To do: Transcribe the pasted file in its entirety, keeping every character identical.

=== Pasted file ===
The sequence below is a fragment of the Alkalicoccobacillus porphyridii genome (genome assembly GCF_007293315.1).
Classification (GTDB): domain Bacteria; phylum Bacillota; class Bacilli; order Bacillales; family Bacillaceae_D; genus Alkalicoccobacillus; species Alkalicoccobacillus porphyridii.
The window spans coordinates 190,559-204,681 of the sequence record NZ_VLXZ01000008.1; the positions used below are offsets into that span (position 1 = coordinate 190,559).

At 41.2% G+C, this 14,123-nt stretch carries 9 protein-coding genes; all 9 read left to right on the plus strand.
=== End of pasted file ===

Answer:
The sequence below is a fragment of the Alkalicoccobacillus porphyridii genome (genome assembly GCF_007293315.1).
Classification (GTDB): domain Bacteria; phylum Bacillota; class Bacilli; order Bacillales; family Bacillaceae_D; genus Alkalicoccobacillus; species Alkalicoccobacillus porphyridii.
The window spans coordinates 190,559-204,681 of the sequence record NZ_VLXZ01000008.1; the positions used below are offsets into that span (position 1 = coordinate 190,559).

At 41.2% G+C, this 14,123-nt stretch carries 9 protein-coding genes; all 9 read left to right on the plus strand.